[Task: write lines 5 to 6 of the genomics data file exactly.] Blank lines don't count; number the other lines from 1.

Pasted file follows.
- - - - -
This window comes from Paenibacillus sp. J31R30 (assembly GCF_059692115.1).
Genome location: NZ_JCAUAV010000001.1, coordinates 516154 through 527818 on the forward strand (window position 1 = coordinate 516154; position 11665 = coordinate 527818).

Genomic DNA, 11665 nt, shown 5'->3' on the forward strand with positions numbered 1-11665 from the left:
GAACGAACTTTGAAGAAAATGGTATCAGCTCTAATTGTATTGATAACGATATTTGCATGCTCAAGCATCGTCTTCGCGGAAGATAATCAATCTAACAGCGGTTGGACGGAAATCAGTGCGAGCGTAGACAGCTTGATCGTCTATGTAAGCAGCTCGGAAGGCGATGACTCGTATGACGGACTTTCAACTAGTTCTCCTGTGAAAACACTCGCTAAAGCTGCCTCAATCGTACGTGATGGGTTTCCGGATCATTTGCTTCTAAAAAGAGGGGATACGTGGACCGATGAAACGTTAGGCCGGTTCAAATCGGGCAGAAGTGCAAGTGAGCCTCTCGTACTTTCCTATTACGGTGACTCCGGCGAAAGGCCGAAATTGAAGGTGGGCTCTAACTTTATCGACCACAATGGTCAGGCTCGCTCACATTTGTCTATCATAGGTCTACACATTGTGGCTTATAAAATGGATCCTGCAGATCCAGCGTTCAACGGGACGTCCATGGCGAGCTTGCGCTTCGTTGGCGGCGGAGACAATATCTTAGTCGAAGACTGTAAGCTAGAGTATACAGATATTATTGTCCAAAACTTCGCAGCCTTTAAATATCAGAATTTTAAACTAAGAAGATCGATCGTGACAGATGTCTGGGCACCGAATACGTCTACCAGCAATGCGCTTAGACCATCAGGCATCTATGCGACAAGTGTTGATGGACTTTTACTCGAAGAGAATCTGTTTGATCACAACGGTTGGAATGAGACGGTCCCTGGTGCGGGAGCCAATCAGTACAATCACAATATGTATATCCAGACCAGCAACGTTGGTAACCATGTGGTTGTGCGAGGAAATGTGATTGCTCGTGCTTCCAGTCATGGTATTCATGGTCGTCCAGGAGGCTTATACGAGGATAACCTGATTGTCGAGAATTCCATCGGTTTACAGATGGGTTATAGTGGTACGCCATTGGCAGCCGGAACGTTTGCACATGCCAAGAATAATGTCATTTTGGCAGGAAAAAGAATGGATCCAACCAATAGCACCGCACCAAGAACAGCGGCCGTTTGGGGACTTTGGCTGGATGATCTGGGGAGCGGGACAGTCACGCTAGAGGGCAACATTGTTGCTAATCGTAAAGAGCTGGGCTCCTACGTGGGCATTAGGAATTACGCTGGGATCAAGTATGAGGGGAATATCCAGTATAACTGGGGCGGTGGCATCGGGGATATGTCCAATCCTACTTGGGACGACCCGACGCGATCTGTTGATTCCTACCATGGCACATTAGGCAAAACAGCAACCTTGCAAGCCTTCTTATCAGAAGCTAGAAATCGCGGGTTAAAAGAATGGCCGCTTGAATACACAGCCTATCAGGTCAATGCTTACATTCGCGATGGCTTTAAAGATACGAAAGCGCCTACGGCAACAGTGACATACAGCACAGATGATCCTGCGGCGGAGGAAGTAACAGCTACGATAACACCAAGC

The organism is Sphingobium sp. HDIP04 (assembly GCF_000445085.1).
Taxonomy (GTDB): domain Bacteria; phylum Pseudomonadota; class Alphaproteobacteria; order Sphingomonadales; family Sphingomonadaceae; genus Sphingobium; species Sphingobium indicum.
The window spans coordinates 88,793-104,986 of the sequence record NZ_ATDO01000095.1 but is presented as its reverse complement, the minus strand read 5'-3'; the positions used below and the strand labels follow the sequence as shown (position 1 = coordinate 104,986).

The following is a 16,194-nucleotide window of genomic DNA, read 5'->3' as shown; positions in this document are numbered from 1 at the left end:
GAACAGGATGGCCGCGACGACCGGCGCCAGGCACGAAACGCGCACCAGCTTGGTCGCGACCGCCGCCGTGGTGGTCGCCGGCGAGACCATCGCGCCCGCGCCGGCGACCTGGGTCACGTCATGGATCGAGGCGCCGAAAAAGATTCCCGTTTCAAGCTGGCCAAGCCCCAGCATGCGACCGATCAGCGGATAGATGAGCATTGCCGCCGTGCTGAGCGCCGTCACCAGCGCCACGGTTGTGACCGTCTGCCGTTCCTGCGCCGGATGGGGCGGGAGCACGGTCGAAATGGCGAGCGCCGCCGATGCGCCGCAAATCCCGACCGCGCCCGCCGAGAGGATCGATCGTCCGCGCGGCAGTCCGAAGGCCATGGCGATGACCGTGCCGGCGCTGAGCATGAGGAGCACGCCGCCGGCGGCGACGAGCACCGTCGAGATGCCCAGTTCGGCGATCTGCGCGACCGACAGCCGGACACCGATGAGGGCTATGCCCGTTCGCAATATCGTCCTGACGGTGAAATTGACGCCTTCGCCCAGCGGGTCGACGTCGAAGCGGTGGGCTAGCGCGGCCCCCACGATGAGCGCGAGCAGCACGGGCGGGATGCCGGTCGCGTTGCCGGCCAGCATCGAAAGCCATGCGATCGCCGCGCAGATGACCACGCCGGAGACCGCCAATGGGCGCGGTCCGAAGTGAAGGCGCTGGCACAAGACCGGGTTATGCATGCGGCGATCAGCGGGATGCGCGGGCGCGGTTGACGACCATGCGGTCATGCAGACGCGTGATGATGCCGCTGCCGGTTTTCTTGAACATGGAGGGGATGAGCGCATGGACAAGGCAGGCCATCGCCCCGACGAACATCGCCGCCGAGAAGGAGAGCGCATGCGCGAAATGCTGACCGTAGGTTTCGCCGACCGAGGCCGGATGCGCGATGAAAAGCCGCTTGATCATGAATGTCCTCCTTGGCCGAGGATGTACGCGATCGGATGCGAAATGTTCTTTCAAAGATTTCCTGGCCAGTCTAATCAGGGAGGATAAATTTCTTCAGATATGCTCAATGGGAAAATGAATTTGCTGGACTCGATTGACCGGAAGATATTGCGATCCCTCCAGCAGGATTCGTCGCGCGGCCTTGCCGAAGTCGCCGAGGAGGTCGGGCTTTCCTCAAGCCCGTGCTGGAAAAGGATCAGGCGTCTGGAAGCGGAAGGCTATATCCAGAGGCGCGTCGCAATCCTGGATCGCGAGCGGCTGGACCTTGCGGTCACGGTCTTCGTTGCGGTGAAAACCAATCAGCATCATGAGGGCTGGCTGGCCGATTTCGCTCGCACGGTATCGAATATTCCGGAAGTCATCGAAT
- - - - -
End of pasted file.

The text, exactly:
The organism is Sphingobium sp. HDIP04 (assembly GCF_000445085.1).
Taxonomy (GTDB): domain Bacteria; phylum Pseudomonadota; class Alphaproteobacteria; order Sphingomonadales; family Sphingomonadaceae; genus Sphingobium; species Sphingobium indicum.